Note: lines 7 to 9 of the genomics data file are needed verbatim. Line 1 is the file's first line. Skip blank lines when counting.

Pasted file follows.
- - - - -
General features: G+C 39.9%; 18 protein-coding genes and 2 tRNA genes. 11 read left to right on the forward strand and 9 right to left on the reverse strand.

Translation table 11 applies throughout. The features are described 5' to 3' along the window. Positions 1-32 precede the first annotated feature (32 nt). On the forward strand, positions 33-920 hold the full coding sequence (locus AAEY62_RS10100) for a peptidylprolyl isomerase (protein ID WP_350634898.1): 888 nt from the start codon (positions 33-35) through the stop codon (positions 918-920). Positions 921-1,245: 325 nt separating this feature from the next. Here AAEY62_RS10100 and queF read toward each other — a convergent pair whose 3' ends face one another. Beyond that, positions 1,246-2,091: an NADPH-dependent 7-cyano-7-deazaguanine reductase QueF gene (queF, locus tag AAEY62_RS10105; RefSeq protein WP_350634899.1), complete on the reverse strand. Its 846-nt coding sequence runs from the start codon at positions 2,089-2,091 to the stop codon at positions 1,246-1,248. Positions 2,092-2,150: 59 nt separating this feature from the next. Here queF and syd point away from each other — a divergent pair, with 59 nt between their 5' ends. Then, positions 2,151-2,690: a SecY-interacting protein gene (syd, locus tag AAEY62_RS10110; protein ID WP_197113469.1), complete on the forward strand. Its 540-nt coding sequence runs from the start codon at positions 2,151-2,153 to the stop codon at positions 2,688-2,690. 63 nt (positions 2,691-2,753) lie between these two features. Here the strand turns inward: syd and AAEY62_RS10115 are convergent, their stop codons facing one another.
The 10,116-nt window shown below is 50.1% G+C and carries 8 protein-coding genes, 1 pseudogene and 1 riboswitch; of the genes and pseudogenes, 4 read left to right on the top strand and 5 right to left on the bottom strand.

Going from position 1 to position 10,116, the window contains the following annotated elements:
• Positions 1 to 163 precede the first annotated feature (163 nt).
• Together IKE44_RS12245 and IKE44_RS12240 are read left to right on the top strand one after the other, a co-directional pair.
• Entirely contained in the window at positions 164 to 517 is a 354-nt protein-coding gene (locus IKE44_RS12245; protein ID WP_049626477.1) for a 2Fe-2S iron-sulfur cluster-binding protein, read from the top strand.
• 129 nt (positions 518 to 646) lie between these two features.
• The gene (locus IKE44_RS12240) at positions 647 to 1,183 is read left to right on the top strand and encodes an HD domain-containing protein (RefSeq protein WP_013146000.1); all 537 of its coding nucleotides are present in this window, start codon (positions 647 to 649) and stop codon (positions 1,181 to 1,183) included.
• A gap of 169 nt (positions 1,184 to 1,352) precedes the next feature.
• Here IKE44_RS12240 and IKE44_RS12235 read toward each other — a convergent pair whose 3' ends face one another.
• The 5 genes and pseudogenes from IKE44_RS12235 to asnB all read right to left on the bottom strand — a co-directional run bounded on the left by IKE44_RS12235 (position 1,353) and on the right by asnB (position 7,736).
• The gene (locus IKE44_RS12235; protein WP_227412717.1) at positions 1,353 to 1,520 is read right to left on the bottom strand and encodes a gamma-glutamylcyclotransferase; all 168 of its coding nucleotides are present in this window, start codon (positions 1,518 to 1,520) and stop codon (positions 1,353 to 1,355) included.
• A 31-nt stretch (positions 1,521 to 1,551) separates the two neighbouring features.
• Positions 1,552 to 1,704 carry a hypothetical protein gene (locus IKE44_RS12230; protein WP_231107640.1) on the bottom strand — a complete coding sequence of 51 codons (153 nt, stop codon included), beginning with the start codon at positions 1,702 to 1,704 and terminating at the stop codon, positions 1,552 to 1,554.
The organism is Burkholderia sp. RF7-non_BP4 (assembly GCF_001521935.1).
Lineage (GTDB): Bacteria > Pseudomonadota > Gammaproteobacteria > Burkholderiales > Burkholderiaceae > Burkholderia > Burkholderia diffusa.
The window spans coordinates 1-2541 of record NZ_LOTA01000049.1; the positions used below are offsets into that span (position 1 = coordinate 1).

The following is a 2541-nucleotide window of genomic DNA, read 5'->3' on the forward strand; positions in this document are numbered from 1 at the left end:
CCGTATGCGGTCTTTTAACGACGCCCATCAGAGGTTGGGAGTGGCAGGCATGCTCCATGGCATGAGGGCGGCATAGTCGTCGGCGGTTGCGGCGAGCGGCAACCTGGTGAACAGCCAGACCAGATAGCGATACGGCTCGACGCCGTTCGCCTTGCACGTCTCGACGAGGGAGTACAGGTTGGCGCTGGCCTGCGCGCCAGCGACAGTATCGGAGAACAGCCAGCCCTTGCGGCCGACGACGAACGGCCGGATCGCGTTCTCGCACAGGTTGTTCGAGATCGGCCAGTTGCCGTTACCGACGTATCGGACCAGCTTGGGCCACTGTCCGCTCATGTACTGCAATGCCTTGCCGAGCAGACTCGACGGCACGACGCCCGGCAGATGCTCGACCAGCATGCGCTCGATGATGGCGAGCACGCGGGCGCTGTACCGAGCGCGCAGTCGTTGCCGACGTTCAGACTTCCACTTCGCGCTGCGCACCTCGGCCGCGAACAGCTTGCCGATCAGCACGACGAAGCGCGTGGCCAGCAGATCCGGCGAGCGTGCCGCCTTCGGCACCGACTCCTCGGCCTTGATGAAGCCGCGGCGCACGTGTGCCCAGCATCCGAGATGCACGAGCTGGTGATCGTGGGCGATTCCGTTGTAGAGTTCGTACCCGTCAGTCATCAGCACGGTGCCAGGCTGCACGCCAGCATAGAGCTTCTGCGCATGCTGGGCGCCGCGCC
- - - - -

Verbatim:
• Entirely contained in the window at positions 164 to 517 is a 354-nt protein-coding gene (locus IKE44_RS12245; protein ID WP_049626477.1) for a 2Fe-2S iron-sulfur cluster-binding protein, read from the top strand.
• 129 nt (positions 518 to 646) lie between these two features.
• The gene (locus IKE44_RS12240) at positions 647 to 1,183 is read left to right on the top strand and encodes an HD domain-containing protein (RefSeq protein WP_013146000.1); all 537 of its coding nucleotides are present in this window, start codon (positions 647 to 649) and stop codon (positions 1,181 to 1,183) included.